Chemistry is well recognised as being full of abstract concepts that interface with other Science Technology Engineering & Maths (STEM) disciplines.
The subject is perceived as being difficult to understand, and this may in part be due to the juxtaposition of macroscopic and sub-microscopic properties of chemical systems. Chemical education is the study of how humans create the models to explain what they see, what are the particular challenges and misconceptions associated with the models, and how these can be overcome – essentially this topic is the study of how humans think about learning chemistry.
Practical chemistry teaching has the added complication of the setting in which the learning takes place. Manual dexterity, safety, planning and experimental design, social interactions, equipment are all examples of additional components that have to be considered by the experimentalist. These add significant mental demands for the scientist (known as cognitive load) and can detrimentally affect the learning experience in the lab environment if not managed correctly.
Within chemical education we have three main strands of interest:
Investigating potential barriers to learning in chemistry: Threshold concepts and common misconceptions.
Chemistry is a very conceptual subject, and many of these concepts are abstract. Consequently, there are a variety of aspects to the subject that students struggle to grasp. Our interest is in identifying these barriers, and how to develop resources to address them.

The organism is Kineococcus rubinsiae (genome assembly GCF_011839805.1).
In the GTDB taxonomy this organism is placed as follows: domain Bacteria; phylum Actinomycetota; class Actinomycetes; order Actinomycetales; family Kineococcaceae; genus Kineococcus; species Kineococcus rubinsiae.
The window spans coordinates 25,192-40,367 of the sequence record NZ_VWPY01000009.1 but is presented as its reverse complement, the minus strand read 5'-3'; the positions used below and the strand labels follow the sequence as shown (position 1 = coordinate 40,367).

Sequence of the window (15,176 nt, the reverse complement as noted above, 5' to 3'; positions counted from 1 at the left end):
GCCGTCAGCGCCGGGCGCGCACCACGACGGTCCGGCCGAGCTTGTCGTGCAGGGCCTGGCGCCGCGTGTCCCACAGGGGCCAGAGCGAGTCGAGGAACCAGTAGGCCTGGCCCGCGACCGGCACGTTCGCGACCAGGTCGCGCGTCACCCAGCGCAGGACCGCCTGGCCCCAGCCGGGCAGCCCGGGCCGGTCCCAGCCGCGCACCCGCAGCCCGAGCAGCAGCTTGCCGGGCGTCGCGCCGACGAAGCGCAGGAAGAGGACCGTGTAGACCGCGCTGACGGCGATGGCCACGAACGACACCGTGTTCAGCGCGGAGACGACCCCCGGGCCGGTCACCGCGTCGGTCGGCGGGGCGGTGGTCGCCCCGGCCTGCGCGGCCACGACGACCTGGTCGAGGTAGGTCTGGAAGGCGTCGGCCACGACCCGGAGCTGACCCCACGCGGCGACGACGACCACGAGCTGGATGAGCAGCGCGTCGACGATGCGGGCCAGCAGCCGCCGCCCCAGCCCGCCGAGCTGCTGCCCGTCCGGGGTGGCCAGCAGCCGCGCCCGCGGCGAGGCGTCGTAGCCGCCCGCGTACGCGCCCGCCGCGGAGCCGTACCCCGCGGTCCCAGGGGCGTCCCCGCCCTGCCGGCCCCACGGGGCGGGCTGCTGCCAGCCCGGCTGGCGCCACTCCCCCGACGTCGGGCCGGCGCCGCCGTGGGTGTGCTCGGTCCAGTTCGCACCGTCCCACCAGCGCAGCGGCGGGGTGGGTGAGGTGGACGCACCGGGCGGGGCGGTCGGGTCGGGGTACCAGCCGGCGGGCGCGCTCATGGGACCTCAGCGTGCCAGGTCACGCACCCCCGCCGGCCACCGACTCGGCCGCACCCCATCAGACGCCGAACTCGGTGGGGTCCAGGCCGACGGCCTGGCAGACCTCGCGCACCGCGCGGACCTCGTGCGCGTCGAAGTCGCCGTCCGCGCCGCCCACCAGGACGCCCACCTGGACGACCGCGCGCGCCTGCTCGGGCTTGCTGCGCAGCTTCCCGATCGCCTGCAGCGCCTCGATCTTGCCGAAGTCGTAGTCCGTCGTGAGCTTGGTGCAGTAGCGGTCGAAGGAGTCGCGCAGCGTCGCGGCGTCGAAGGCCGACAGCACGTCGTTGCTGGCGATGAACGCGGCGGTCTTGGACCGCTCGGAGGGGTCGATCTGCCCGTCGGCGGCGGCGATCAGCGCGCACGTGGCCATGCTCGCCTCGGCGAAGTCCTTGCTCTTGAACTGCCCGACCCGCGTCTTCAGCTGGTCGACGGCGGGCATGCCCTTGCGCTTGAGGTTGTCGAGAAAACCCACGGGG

Illustrative examples of ideas we are investigating are given below, relating to the representation and interpretation of structures in both 2D and 3D.
Creating new practical resources, using modern pedagogical methods to develop the ‘skills’ students need for their future careers and help students to learn strategies to manage the cognitive load placed on them. This includes trying to illustrate how common instrumentation works.
The Department of Chemistry’s wide-ranging outreach programmes aim to inspire young people to aspire to study the chemical sciences post-18 and to support them to attain this goal.
Our research in this area focuses on the efficacy of our programmes in achieving these aims. Particular areas of interest include: the key transition phases between primary and secondary and secondary and university where young people move between institutions; teacher and technician expertise; the impact of content on perceptions of the utility of chemistry; and student reflections on the inclusivity of the chemical sciences.